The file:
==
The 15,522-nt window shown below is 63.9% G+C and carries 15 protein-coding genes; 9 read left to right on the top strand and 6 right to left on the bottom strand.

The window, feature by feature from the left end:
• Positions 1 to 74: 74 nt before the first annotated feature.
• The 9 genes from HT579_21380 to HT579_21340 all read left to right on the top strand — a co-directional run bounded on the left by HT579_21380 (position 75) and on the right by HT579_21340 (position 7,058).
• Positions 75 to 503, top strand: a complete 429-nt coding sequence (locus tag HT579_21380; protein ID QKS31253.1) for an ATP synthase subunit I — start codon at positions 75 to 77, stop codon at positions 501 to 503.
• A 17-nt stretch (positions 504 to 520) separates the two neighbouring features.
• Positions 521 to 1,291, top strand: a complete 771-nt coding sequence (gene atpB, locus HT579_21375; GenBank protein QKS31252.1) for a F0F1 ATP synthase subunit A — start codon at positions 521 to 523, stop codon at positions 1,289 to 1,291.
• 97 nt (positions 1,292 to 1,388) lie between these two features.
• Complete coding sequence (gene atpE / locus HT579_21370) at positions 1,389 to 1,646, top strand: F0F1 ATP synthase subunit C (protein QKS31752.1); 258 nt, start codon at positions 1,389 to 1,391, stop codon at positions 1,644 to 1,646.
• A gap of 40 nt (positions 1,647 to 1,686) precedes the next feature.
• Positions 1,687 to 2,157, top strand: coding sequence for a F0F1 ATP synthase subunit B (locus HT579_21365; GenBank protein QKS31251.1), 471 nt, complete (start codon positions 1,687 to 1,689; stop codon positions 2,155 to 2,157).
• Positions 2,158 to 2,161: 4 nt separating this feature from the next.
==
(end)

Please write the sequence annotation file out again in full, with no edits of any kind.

The 15,522-nt window shown below is 63.9% G+C and carries 15 protein-coding genes; 9 read left to right on the top strand and 6 right to left on the bottom strand.

The window, feature by feature from the left end:
• Positions 1 to 74: 74 nt before the first annotated feature.
• The 9 genes from HT579_21380 to HT579_21340 all read left to right on the top strand — a co-directional run bounded on the left by HT579_21380 (position 75) and on the right by HT579_21340 (position 7,058).
• Positions 75 to 503, top strand: a complete 429-nt coding sequence (locus tag HT579_21380; protein ID QKS31253.1) for an ATP synthase subunit I — start codon at positions 75 to 77, stop codon at positions 501 to 503.
• A 17-nt stretch (positions 504 to 520) separates the two neighbouring features.
• Positions 521 to 1,291, top strand: a complete 771-nt coding sequence (gene atpB, locus HT579_21375; GenBank protein QKS31252.1) for a F0F1 ATP synthase subunit A — start codon at positions 521 to 523, stop codon at positions 1,289 to 1,291.
• 97 nt (positions 1,292 to 1,388) lie between these two features.
• Complete coding sequence (gene atpE / locus HT579_21370) at positions 1,389 to 1,646, top strand: F0F1 ATP synthase subunit C (protein QKS31752.1); 258 nt, start codon at positions 1,389 to 1,391, stop codon at positions 1,644 to 1,646.
• A gap of 40 nt (positions 1,647 to 1,686) precedes the next feature.
• Positions 1,687 to 2,157, top strand: coding sequence for a F0F1 ATP synthase subunit B (locus HT579_21365; GenBank protein QKS31251.1), 471 nt, complete (start codon positions 1,687 to 1,689; stop codon positions 2,155 to 2,157).
• Positions 2,158 to 2,161: 4 nt separating this feature from the next.